* * *

* * * TEST PASSED (or FAILED) * * *

or * * * INFORMATIVE TEST PASSED (or FAILED)

or conditional pass/fail message when it cannot be determined internally.

or message to assist analysis of processor behavior for error program

END TEST.

SECTION nn.2: descriptive section title.

SECTION nn.m: descriptive section title.

END PROGRAM nn

Figure 2

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This section contains information specific to each of the groups and sub-groups of programs within the test sequence. Groups are arranged hierarchically, as reflected in the numbering system. The sub-section numbers within this section correspond to the group numbering in the table of section 6.1, e.8., section 5.12.1.2 of the manual describes functional group 12.1.2.

.

It is the purpose of this section to help you understand the overall objectives and context of the tests by providing information supplementary to that already in the tests. This section will generally not simply repeat information contained in the tests themselves, except for emphasis. Where the tests require considerable user interpretation, this documentation will give you the needed background information. Where the tests are self-checking this documentation will be correspondingly brief. We suggest that you first read the comments in this section to get the general idea of what the tests are trying to do, read the relevant sections of the ANSI standard to learn the precise rules, and finally run the programs themselves, comparing their output to the sample output in Volume 2. The messages written by the test programs are intended to tell you in detail just what behavior is necessary to pass, but these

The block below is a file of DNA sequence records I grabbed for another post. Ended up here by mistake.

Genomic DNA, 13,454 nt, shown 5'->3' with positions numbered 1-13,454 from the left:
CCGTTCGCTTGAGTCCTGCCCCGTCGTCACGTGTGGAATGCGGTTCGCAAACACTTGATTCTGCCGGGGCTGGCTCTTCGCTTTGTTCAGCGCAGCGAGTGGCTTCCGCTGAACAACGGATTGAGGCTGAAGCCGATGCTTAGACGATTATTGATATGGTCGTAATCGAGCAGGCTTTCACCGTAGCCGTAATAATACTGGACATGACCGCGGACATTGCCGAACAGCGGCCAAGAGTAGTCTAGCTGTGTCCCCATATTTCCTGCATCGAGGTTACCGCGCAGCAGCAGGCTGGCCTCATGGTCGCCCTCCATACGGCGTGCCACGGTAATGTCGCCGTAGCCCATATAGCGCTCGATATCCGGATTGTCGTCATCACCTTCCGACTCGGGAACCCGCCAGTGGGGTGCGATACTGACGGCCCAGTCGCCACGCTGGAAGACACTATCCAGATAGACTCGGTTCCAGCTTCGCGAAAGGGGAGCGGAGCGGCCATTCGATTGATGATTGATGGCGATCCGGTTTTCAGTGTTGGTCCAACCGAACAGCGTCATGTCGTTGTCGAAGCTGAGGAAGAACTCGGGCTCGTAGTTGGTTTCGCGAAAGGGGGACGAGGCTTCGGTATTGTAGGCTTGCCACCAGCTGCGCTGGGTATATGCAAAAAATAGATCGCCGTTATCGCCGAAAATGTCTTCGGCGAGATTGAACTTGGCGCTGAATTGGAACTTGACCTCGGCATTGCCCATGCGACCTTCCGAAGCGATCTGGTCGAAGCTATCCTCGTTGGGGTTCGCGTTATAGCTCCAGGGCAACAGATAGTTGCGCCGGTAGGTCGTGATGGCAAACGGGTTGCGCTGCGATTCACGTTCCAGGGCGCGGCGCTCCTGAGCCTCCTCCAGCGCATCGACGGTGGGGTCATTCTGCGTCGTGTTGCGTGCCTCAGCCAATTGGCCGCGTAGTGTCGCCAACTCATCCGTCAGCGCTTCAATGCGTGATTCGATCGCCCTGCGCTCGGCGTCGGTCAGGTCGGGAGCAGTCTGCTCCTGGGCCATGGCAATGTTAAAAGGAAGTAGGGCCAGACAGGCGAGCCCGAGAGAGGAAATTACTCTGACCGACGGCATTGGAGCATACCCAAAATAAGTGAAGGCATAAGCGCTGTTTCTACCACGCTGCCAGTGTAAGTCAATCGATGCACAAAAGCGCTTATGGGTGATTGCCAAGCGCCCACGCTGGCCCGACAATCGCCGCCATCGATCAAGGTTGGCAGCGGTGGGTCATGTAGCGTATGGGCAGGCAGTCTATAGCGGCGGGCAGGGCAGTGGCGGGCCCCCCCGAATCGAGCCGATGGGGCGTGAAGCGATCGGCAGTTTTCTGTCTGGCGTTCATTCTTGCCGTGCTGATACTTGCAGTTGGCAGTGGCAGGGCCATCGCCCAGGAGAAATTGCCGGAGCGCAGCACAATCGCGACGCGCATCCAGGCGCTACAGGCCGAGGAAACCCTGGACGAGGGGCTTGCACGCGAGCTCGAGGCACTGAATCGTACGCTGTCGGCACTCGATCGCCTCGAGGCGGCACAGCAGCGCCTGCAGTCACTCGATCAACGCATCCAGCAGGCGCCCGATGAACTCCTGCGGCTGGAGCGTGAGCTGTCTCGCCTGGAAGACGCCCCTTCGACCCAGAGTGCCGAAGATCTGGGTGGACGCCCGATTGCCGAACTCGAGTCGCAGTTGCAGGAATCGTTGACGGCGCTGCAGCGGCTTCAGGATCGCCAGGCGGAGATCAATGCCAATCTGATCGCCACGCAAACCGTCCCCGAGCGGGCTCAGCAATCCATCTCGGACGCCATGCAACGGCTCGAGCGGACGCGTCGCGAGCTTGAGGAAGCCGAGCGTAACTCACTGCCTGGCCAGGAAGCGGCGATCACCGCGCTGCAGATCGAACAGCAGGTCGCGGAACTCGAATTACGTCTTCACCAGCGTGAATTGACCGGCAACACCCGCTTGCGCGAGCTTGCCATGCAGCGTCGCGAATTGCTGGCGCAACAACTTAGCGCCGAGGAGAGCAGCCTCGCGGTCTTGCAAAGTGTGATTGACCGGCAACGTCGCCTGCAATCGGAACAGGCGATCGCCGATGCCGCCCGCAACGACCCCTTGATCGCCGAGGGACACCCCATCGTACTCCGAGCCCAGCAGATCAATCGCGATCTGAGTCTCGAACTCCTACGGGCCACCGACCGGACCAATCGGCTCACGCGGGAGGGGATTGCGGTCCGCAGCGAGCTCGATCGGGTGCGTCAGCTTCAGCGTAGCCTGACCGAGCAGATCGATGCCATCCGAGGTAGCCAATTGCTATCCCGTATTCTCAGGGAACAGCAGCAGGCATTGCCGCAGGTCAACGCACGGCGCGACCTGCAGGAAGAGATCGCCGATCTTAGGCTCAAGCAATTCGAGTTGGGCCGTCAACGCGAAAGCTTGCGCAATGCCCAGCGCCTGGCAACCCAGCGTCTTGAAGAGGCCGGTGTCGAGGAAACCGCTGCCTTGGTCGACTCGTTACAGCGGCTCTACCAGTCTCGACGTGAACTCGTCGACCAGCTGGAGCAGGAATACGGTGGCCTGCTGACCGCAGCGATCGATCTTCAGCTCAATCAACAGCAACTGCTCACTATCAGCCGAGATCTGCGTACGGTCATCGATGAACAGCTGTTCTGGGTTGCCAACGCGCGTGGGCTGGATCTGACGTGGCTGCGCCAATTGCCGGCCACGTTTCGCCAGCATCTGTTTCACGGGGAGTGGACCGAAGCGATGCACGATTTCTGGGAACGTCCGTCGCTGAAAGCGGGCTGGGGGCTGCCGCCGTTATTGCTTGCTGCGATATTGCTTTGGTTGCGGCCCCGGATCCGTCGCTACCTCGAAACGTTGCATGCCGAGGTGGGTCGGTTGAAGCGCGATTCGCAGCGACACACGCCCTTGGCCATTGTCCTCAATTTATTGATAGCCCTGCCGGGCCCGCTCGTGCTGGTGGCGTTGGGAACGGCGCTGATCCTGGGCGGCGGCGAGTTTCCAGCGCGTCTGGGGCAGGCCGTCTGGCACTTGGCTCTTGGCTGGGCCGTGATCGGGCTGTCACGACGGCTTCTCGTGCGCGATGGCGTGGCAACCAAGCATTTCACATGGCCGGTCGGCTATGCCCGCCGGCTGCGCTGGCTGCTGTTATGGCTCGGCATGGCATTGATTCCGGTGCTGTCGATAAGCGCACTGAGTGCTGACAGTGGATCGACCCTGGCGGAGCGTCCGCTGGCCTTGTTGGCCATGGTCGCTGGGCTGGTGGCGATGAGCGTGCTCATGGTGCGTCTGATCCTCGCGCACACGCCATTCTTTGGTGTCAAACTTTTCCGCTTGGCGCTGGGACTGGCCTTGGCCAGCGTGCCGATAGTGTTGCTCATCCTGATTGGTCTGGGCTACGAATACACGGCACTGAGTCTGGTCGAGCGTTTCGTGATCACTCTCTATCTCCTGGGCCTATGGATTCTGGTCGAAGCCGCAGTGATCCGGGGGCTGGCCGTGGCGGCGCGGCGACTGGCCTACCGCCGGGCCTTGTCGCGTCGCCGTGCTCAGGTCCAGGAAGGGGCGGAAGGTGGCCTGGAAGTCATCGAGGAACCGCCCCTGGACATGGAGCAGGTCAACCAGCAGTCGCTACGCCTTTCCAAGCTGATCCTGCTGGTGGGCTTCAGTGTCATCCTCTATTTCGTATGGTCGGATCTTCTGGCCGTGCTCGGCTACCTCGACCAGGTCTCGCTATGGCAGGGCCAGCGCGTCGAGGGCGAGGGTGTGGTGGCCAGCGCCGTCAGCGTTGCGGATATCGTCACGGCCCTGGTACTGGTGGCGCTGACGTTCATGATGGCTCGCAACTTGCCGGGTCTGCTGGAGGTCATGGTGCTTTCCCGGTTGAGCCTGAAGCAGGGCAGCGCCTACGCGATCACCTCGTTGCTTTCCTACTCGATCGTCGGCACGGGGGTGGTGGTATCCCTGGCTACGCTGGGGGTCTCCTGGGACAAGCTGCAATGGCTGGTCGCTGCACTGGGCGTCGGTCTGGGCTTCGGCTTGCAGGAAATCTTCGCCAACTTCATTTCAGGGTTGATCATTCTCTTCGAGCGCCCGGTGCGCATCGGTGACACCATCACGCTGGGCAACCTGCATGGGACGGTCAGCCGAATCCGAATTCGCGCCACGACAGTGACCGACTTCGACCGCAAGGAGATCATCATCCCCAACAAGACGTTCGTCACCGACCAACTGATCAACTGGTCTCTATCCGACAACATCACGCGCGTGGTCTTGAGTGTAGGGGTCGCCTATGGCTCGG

messages are not the vehicle for explaining how that criterion is derived from the standard. Program output should be reasonably intelligible by itself, but it is better understood in the broader context of the standard and its conformance rules.

5.1

Simple PRINTing Of String Constants

This group consists of one program which tests that the implementation is capable of the most primitive type of PRINTing, that of string constants and also the null PRINT. Note that it is entirely up to you to determine whether the test passes or fails by assuring that the program output is consistent with the expected output. The program's own messages describe what is expected. You may also refer to the sample output in Volume 2 to see what the output should look like.

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This group tests the means of bringing BASIC programs to normal termination. These capabilities are tested early, since all the programs use them. Both END and STOP cause execution to stop when encountered, but STOP may appear anywhere in the program any number of times. There must be exactly

one END statement a program, and

it must be the last line in the source code. Thus, END serves both as a syntactic marker for the end of the program, and is also executable.